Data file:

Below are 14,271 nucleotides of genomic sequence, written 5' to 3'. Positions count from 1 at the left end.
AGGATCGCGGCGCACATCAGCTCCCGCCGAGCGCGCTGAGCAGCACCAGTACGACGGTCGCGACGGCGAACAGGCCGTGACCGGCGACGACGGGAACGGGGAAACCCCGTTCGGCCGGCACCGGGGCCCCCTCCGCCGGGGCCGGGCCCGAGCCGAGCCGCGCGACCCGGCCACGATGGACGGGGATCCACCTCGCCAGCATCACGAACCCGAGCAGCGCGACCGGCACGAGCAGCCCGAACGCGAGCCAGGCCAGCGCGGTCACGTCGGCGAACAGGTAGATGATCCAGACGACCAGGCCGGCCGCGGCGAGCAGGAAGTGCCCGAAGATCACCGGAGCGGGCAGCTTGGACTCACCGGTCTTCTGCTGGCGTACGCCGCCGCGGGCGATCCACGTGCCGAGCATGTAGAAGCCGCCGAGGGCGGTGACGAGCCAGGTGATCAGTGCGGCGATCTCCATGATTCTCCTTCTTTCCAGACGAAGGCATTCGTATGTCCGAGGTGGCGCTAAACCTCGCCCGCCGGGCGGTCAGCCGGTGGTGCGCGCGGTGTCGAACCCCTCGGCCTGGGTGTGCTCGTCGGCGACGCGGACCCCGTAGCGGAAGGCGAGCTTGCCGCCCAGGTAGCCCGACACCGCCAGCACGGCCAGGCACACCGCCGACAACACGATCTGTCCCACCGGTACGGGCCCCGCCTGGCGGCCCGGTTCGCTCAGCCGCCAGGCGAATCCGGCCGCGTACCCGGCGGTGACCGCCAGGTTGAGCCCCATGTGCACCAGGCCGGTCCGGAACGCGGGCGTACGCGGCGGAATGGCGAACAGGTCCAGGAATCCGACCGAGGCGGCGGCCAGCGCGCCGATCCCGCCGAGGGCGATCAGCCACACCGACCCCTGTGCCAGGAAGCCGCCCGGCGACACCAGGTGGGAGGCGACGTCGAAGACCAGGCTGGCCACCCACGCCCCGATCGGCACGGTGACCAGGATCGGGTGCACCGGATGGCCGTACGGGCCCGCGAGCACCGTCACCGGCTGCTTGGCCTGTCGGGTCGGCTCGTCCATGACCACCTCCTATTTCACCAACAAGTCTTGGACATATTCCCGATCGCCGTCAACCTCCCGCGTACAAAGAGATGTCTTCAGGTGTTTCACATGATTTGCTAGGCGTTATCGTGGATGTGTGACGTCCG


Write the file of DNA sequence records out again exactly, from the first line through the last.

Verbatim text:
Below are 14,271 nucleotides of genomic sequence, written 5' to 3'. Positions count from 1 at the left end.
AGGATCGCGGCGCACATCAGCTCCCGCCGAGCGCGCTGAGCAGCACCAGTACGACGGTCGCGACGGCGAACAGGCCGTGACCGGCGACGACGGGAACGGGGAAACCCCGTTCGGCCGGCACCGGGGCCCCCTCCGCCGGGGCCGGGCCCGAGCCGAGCCGCGCGACCCGGCCACGATGGACGGGGATCCACCTCGCCAGCATCACGAACCCGAGCAGCGCGACCGGCACGAGCAGCCCGAACGCGAGCCAGGCCAGCGCGGTCACGTCGGCGAACAGGTAGATGATCCAGACGACCAGGCCGGCCGCGGCGAGCAGGAAGTGCCCGAAGATCACCGGAGCGGGCAGCTTGGACTCACCGGTCTTCTGCTGGCGTACGCCGCCGCGGGCGATCCACGTGCCGAGCATGTAGAAGCCGCCGAGGGCGGTGACGAGCCAGGTGATCAGTGCGGCGATCTCCATGATTCTCCTTCTTTCCAGACGAAGGCATTCGTATGTCCGAGGTGGCGCTAAACCTCGCCCGCCGGGCGGTCAGCCGGTGGTGCGCGCGGTGTCGAACCCCTCGGCCTGGGTGTGCTCGTCGGCGACGCGGACCCCGTAGCGGAAGGCGAGCTTGCCGCCCAGGTAGCCCGACACCGCCAGCACGGCCAGGCACACCGCCGACAACACGATCTGTCCCACCGGTACGGGCCCCGCCTGGCGGCCCGGTTCGCTCAGCCGCCAGGCGAATCCGGCCGCGTACCCGGCGGTGACCGCCAGGTTGAGCCCCATGTGCACCAGGCCGGTCCGGAACGCGGGCGTACGCGGCGGAATGGCGAACAGGTCCAGGAATCCGACCGAGGCGGCGGCCAGCGCGCCGATCCCGCCGAGGGCGATCAGCCACACCGACCCCTGTGCCAGGAAGCCGCCCGGCGACACCAGGTGGGAGGCGACGTCGAAGACCAGGCTGGCCACCCACGCCCCGATCGGCACGGTGACCAGGATCGGGTGCACCGGATGGCCGTACGGGCCCGCGAGCACCGTCACCGGCTGCTTGGCCTGTCGGGTCGGCTCGTCCATGACCACCTCCTATTTCACCAACAAGTCTTGGACATATTCCCGATCGCCGTCAACCTCCCGCGTACAAAGAGATGTCTTCAGGTGTTTCACATGATTTGCTAGGCGTTATCGTGGATGTGTGACGTCCG